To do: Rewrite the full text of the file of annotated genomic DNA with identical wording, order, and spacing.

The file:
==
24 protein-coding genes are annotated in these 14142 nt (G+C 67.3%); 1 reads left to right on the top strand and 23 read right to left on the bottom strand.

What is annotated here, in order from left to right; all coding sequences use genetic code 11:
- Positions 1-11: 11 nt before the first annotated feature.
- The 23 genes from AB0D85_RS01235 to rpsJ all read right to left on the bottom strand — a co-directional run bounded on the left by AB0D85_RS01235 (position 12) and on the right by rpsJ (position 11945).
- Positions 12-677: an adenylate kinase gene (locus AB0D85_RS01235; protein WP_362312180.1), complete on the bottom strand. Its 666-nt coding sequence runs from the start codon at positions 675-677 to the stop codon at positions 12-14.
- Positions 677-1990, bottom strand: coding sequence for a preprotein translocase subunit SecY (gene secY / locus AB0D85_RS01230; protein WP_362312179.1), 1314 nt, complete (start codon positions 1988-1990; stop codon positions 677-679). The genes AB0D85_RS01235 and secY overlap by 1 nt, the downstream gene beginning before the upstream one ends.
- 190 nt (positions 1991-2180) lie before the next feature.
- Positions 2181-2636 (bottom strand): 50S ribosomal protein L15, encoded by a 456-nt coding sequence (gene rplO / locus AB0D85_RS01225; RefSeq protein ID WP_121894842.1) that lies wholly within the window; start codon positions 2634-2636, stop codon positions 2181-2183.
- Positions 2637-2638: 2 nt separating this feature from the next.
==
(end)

24 protein-coding genes are annotated in these 14142 nt (G+C 67.3%); 1 reads left to right on the top strand and 23 read right to left on the bottom strand.

What is annotated here, in order from left to right; all coding sequences use genetic code 11:
- Positions 1-11: 11 nt before the first annotated feature.
- The 23 genes from AB0D85_RS01235 to rpsJ all read right to left on the bottom strand — a co-directional run bounded on the left by AB0D85_RS01235 (position 12) and on the right by rpsJ (position 11945).
- Positions 12-677: an adenylate kinase gene (locus AB0D85_RS01235; protein WP_362312180.1), complete on the bottom strand. Its 666-nt coding sequence runs from the start codon at positions 675-677 to the stop codon at positions 12-14.
- Positions 677-1990, bottom strand: coding sequence for a preprotein translocase subunit SecY (gene secY / locus AB0D85_RS01230; protein WP_362312179.1), 1314 nt, complete (start codon positions 1988-1990; stop codon positions 677-679). The genes AB0D85_RS01235 and secY overlap by 1 nt, the downstream gene beginning before the upstream one ends.
- 190 nt (positions 1991-2180) lie before the next feature.
- Positions 2181-2636 (bottom strand): 50S ribosomal protein L15, encoded by a 456-nt coding sequence (gene rplO / locus AB0D85_RS01225; RefSeq protein ID WP_121894842.1) that lies wholly within the window; start codon positions 2634-2636, stop codon positions 2181-2183.
- Positions 2637-2638: 2 nt separating this feature from the next.